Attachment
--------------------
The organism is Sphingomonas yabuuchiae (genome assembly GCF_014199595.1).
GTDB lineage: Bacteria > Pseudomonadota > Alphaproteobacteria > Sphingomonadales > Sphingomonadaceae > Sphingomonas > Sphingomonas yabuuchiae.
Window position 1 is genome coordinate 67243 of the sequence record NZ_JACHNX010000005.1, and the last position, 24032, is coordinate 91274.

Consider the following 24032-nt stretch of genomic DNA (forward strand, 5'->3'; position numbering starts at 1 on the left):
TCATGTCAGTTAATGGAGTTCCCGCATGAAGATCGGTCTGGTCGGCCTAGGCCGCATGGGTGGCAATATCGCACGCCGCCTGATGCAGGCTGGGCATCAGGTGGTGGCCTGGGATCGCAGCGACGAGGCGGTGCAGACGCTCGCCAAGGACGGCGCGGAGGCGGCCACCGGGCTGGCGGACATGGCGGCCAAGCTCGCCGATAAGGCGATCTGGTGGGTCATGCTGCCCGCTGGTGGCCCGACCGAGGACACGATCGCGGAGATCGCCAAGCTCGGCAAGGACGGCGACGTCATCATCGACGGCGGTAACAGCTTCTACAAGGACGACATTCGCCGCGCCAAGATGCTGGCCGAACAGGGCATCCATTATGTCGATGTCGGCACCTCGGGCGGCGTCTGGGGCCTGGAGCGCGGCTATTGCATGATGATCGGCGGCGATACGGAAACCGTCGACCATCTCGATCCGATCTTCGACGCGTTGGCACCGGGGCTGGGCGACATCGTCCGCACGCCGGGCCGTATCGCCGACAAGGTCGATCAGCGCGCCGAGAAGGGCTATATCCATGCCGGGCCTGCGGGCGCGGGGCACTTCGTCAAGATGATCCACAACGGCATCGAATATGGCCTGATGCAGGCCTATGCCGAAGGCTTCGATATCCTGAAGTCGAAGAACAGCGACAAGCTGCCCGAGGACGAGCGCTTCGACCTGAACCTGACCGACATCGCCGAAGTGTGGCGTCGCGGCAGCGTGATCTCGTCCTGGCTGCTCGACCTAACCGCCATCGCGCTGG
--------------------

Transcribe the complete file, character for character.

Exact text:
The organism is Sphingomonas yabuuchiae (genome assembly GCF_014199595.1).
GTDB lineage: Bacteria > Pseudomonadota > Alphaproteobacteria > Sphingomonadales > Sphingomonadaceae > Sphingomonas > Sphingomonas yabuuchiae.
Window position 1 is genome coordinate 67243 of the sequence record NZ_JACHNX010000005.1, and the last position, 24032, is coordinate 91274.

Consider the following 24032-nt stretch of genomic DNA (forward strand, 5'->3'; position numbering starts at 1 on the left):
TCATGTCAGTTAATGGAGTTCCCGCATGAAGATCGGTCTGGTCGGCCTAGGCCGCATGGGTGGCAATATCGCACGCCGCCTGATGCAGGCTGGGCATCAGGTGGTGGCCTGGGATCGCAGCGACGAGGCGGTGCAGACGCTCGCCAAGGACGGCGCGGAGGCGGCCACCGGGCTGGCGGACATGGCGGCCAAGCTCGCCGATAAGGCGATCTGGTGGGTCATGCTGCCCGCTGGTGGCCCGACCGAGGACACGATCGCGGAGATCGCCAAGCTCGGCAAGGACGGCGACGTCATCATCGACGGCGGTAACAGCTTCTACAAGGACGACATTCGCCGCGCCAAGATGCTGGCCGAACAGGGCATCCATTATGTCGATGTCGGCACCTCGGGCGGCGTCTGGGGCCTGGAGCGCGGCTATTGCATGATGATCGGCGGCGATACGGAAACCGTCGACCATCTCGATCCGATCTTCGACGCGTTGGCACCGGGGCTGGGCGACATCGTCCGCACGCCGGGCCGTATCGCCGACAAGGTCGATCAGCGCGCCGAGAAGGGCTATATCCATGCCGGGCCTGCGGGCGCGGGGCACTTCGTCAAGATGATCCACAACGGCATCGAATATGGCCTGATGCAGGCCTATGCCGAAGGCTTCGATATCCTGAAGTCGAAGAACAGCGACAAGCTGCCCGAGGACGAGCGCTTCGACCTGAACCTGACCGACATCGCCGAAGTGTGGCGTCGCGGCAGCGTGATCTCGTCCTGGCTGCTCGACCTAACCGCCATCGCGCTGG